Peanut ButterGeorge Washington Carver was an agricultural chemist who discovered over 300 uses for peanuts. He made the first peanut butter in 1880, but believing that food was a gift from God, he never applied for a patent.

Before Carver, the Incas of South America made peanuts into an edible paste. Then, Africans began growing peanuts, which was introduced to the country by explorers. Spain became familiar with peanuts through trade and from there the crops were introduced to the American colonies where the first commercial crop was grown in Virginia in the mid 1840s.

A “Process of Preparing Nut Meal,” that used peanuts was patented in 1895, by Dr. John Kellogg, who ran the Battle Creek Sanitarium. He served the patients at the hospital peanut butter.

One of Dr. Kellogg’s employees, Joseph Lambert, invented a peanut butter grinder that was operated by hand. His first sale was in 1896. His wife, Ameeta, wrote and published “The Complete Guide to Nut Cookery,” in 1899.

A churning process that made peanut butter smooth was invented by Joseph Rosenfield. He sold a license for his process to the Pond Company in 1928. Pond was the maker of Peter Pan peanut butter.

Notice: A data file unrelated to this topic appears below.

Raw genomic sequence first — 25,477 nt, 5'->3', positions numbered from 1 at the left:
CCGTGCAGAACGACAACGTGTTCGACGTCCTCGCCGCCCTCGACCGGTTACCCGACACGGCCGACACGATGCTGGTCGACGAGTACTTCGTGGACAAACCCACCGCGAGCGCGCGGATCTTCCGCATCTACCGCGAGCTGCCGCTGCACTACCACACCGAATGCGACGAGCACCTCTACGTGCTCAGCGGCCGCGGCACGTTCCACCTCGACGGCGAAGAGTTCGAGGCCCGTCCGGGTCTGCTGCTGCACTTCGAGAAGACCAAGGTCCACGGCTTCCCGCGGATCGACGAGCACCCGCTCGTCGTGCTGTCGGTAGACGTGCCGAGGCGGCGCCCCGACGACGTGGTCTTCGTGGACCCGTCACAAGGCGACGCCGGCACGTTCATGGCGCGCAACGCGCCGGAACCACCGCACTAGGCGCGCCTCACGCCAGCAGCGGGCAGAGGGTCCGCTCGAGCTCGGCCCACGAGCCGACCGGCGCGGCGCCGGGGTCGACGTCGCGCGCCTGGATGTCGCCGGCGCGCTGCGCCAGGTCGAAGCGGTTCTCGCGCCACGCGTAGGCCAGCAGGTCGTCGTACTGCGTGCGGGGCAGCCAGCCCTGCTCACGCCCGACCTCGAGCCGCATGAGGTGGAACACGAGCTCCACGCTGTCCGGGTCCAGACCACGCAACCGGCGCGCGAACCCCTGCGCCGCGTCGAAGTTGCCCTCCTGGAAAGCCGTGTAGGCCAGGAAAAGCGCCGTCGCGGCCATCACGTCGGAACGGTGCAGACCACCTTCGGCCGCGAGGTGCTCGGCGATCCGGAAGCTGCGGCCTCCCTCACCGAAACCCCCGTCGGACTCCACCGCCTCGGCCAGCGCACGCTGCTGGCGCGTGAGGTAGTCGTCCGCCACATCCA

Rosenfield continued to experiment with his churning process and in 1932 he began to make his own brand of peanut butter. It was known as Skippy and is still sold today.

What is peanut butter? Basically it is roasted peanuts that are crushed into a paste. Chunky peanut butter has chunks of nuts left in it to please the taste buds of those who like a crunchy texture. The smooth variety is put through a churning process after the nuts are crushed to make it a more pleasant texture for those who don’t like coarse textures in food.

Today you can buy pure peanut butter that doesn’t contain any additives or preservatives. It is coarser and has less flavor than processed peanut butter because it doesn’t go through the smoothing process and because no salt is added. Though it may not be as tasty, pure peanut butter is much better for us. Processed peanut butter has great quantities of salt added.